Home > Benzodiazepine prescribing in children under 15 years of age receiving free medical care on the General Medical Services scheme in Ireland.

O'Sullivan, K and Reulbach, U and Boland, F and Motterlini, N and Kelly, D and Bennett, K and Fahey, T (2015) Benzodiazepine prescribing in children under 15 years of age receiving free medical care on the General Medical Services scheme in Ireland. BMJ Open , 5 , (6) , e007070.

URL: http://bmjopen.bmj.com/content/5/6/e007070.long

OBJECTIVE
To examine the prevalence and secular trends in benzodiazepine (BZD) prescribing in the Irish paediatric population. In addition, we examine coprescribing of antiepileptic, antipsychotic, antidepressant and psychostimulants in children receiving BZD drugs and compare BZD prescribing in Ireland to that in other European countries.

SETTING
Data were obtained from the Irish General Medical Services (GMS) scheme pharmacy claims database from the Health Service Executive (HSE)-Primary Care Reimbursement Services (PCRS).

PARTICIPANTS
Children aged 0-15 years, on the HSE-PCRS database between January 2002 and December 2011, were included.

PRIMARY AND SECONDARY OUTCOME MEASURES
Prescribing rates were reported over time (2002-2011) and duration (≤ or >90 days). Age (0-4, 5-11, 12-15) and gender trends were established. Rates of concomitant prescriptions for antiepileptic, antipsychotics, antidepressants and psychostimulants were reported. European prescribing data were retrieved from the literature.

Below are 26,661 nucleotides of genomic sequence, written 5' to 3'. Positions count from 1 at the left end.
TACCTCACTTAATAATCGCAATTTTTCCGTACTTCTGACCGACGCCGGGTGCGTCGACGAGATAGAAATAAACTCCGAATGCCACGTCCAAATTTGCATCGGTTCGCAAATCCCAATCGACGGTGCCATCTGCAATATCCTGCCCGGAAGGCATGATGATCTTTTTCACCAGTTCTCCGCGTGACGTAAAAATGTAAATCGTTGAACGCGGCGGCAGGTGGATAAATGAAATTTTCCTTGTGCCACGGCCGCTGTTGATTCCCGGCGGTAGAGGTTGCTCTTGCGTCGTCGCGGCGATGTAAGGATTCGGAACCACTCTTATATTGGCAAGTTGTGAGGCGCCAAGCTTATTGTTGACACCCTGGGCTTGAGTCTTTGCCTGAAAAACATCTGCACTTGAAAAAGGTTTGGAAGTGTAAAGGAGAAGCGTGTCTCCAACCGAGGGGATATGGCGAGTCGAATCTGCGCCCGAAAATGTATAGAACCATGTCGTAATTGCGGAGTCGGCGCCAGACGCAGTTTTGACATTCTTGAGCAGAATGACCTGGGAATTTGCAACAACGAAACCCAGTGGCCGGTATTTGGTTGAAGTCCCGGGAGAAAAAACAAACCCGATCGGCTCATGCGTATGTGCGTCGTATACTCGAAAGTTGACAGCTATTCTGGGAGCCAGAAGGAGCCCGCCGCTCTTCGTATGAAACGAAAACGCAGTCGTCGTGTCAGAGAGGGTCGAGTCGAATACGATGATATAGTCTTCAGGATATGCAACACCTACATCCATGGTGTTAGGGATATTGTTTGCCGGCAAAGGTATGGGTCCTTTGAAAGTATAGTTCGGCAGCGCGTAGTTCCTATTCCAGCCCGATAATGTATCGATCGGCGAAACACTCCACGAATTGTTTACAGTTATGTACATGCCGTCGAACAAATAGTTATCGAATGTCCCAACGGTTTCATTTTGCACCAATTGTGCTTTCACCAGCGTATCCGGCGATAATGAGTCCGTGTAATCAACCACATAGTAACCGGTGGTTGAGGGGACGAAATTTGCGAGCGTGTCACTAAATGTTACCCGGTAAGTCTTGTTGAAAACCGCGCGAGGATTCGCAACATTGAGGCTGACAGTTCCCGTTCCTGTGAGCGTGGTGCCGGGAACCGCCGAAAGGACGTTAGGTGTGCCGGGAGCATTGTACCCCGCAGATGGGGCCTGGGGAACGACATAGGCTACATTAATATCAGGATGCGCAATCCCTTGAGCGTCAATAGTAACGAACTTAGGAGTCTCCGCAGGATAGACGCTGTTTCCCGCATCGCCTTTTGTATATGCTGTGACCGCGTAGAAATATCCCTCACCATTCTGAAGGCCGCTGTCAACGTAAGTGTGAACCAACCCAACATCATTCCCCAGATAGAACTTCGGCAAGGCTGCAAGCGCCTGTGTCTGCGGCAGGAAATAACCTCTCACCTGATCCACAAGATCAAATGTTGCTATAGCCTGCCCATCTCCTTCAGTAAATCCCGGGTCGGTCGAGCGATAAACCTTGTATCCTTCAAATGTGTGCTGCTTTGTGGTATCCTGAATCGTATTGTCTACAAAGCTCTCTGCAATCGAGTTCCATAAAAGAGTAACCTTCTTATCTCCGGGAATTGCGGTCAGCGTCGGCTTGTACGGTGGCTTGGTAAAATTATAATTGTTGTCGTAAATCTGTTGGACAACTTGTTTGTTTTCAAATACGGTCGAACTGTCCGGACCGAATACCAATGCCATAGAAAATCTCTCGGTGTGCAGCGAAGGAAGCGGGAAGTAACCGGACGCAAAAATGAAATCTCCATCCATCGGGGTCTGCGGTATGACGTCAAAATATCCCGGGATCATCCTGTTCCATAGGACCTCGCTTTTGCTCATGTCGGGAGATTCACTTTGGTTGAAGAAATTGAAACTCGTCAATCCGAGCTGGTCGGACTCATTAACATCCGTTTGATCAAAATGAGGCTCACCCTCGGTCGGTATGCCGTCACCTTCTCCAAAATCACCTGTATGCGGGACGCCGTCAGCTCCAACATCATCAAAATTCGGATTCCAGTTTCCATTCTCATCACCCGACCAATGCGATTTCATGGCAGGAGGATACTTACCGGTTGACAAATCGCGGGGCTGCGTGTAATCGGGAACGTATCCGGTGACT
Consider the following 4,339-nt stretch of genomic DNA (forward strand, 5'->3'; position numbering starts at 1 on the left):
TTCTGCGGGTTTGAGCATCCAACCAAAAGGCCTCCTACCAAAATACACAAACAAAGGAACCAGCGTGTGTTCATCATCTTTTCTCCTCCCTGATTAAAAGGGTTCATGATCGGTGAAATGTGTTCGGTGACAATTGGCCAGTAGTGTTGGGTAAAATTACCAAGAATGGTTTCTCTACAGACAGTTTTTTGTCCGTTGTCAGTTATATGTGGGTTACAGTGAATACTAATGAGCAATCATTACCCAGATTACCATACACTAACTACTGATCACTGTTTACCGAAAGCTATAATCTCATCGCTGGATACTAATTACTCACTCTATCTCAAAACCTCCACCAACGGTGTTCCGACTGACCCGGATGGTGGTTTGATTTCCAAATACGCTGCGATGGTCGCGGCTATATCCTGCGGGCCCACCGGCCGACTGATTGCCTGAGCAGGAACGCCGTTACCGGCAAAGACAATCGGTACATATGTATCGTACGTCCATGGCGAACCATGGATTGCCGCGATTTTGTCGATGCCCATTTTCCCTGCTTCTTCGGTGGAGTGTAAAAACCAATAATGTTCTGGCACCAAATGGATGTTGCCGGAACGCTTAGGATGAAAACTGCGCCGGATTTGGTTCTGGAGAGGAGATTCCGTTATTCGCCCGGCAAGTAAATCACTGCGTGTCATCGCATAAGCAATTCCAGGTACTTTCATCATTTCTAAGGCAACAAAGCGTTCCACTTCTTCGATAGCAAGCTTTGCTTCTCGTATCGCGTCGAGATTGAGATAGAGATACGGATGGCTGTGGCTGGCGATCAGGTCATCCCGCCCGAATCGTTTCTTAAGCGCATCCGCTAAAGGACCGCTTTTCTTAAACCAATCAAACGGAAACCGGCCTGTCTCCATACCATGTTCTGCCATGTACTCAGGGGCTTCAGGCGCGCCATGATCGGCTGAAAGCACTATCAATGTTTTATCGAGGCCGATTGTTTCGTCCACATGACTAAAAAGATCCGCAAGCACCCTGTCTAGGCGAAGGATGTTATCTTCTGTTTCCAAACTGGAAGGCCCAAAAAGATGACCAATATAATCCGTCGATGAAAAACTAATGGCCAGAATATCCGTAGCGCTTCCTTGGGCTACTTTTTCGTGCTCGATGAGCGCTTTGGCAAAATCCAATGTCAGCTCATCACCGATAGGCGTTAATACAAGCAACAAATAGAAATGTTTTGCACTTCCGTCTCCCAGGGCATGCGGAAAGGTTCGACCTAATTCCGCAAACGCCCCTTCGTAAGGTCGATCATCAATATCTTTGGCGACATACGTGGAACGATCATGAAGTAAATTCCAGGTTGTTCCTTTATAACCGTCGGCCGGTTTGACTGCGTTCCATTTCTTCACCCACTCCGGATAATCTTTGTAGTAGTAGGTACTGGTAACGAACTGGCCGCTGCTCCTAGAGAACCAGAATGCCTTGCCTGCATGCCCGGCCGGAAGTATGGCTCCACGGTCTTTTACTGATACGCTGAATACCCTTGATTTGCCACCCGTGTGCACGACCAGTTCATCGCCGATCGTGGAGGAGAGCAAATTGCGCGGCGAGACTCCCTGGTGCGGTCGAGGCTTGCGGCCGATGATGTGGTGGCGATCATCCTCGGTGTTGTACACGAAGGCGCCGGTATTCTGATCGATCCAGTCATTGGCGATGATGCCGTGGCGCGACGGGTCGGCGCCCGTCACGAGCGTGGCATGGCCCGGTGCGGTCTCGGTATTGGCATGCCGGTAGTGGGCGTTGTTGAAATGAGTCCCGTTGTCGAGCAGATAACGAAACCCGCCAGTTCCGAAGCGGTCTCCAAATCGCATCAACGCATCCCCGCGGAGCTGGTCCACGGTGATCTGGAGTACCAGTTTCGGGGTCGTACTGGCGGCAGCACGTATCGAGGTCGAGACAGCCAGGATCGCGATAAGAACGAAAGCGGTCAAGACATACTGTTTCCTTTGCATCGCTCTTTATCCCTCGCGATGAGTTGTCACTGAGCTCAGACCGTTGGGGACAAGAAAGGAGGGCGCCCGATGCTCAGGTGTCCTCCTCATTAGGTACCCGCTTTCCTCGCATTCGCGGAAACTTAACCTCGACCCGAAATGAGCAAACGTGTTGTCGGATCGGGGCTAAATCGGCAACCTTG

RESULTS
Rates decreased from 2002 (8.56/1000 GMS population: 95% CI 8.20 to 8.92) to 2011 (5.33/1000 GMS population: 95% CI 5.10 to 5.55). Of those children currently receiving a BZD prescription, 6% were prescribed BZD for >90 days. Rates were higher for boys in the 0-4 and 5-11 age ranges, whereas for girls they were higher in the 12-15 age groups. A substantial proportion of children receiving BZD drugs are also prescribed antiepileptic (27%), antidepressant (11%), antipsychotic (5%) and psychostimulant (2%) medicines. Prescribing rates follow a similar pattern to that in other European countries.

CONCLUSIONS
While BZD prescribing trends have decreased in recent years, this study shows that a significant proportion of the GMS children population are being prescribed BZD in the long term. This study highlights the need for guidelines for BZD prescribing in children in terms of clinical indication and responsibility, coprescribing, dosage and duration of treatment.


Item Type:Article
Date:2015
Page Range:e007070
Volume:5
Number:6
EndNote:View
Accession Number:HRB (Electronic Only)
Subjects:B Substances > Sedatives or tranquillisers (CNS depressants) > Benzodiazepine
E Concepts in biomedical areas > Substance by legal status > Prescription drug (medicine / medication)
T Demographic characteristics > Child
T Demographic characteristics > Adolescent / youth (teenager / young person)
VA Geographic area > Europe > Ireland

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